That’s a hall of fame resume of coaches.
Post playing career coaching experience: Price has been coaching since the end of his career as a player. He has successfully coached at every level, including coaching this summer’s top Free Agent Forward Josh Smith as a high school freshman at Whitefield Academy outside Atlanta. Price coached as an assistant at Georgia Tech.
He’s coached professional players since 2004, serving as a consultant for the Denver Nuggets, an assistant coach for the Memphis Grizzlies under Mike Fratello, a shooting coach on the Atlanta Hawks under Mike Woodson, an assistant coach to Keith Smart for the Golden State Warriors, and a player developmental coach under Stan Van Gundy in Orlando for the Orlando Magic. When Van Gundy was fired by the Orlando Magic after the Dwightmare season of 2011-12, Price was the only member of the staff that the team kept, and served the team as its head coach in the 2012 NBA Summer League.
Price also has experience with international players, having briefly coached in Australia for the Melborne South Dragons and remains the most recognizable name in the history of Australia’s basketball leagues.
His basketball school, the Mark Price Basketball Academy and Shooting Lab, is a renown skills school, famously mentoring the improved shooting of Boston Celtic Rajon Rondo during the 2010 offseason.
Mark Jackson, who had no real coaching experience at all, was hired by the Golden State Warriors last season and will roll into the playoffs behind a 47-35 record. Price is more experienced, as respected and as ready as Jackson was when he assumed head coaching duties at the start of this season.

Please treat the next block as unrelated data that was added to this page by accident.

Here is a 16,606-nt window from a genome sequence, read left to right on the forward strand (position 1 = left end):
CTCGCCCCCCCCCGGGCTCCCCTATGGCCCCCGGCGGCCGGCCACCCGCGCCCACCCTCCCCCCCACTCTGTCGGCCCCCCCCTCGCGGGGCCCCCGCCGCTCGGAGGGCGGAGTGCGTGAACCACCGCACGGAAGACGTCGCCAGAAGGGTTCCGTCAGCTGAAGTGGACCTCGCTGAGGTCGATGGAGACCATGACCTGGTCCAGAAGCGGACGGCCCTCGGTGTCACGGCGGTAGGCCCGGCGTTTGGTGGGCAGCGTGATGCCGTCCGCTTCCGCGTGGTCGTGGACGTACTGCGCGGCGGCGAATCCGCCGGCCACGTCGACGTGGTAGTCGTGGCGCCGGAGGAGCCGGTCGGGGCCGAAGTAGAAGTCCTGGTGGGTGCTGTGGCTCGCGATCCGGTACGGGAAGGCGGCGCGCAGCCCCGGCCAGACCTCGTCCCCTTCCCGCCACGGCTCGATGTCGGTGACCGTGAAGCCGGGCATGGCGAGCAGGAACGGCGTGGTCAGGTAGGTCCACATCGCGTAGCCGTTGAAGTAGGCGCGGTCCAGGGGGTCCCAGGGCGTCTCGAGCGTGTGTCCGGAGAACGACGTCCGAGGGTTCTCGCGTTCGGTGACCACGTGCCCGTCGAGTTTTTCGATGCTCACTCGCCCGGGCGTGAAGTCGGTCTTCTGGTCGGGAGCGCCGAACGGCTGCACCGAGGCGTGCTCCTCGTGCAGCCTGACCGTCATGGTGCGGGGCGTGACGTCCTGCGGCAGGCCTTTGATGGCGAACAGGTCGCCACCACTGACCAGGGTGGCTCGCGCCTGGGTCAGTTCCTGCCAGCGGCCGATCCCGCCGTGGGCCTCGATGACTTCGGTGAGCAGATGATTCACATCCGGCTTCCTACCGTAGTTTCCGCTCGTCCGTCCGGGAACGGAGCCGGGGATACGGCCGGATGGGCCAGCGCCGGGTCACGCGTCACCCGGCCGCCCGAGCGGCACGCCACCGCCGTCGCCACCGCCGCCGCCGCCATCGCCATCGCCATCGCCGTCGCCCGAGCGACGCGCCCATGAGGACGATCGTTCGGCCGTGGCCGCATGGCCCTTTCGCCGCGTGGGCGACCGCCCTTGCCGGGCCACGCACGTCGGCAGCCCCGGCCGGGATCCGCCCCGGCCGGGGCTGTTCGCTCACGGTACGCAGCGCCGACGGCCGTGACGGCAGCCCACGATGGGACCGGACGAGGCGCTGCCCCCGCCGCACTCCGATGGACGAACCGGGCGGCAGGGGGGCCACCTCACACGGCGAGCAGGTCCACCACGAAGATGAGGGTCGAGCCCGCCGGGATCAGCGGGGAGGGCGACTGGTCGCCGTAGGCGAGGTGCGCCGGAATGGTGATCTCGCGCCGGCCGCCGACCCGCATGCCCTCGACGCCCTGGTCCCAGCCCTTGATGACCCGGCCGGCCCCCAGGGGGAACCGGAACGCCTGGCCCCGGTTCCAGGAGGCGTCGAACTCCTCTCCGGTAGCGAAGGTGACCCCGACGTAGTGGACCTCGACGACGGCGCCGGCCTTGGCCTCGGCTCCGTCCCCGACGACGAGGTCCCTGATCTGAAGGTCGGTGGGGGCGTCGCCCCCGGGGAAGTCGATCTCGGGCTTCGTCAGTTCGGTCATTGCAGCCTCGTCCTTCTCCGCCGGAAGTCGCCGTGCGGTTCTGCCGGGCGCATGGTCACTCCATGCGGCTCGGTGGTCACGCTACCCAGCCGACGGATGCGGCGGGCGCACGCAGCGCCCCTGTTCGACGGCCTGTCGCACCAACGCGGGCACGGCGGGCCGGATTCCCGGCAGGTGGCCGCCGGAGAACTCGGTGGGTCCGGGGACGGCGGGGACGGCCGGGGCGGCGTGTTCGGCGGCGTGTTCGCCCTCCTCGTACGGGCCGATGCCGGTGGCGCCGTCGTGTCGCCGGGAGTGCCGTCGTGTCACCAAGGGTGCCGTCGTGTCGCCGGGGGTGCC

There’s no question that Mark Price is ready to take over head coaching duties for an NBA team. He represents a low risk investment for the Cavaliers, a developing team which is in dire need of a coaching expert in player development. The progress of Kyrie Irving, Tristan Thompson, Dion Waiters and Tyler Zeller is essential to the success of the team. The reality is that the 2013-14 season is going to be another growing season, likely not a playoff-bound one. One which will need an effective coach in a position to be respected and taken seriously by fans of the team that have struggled to watch the last three seasons.
None of the rehashed names of the summer of 2012 can do that. A college coach coming into the league for the first time cannot do that. Mike Brown cannot do that.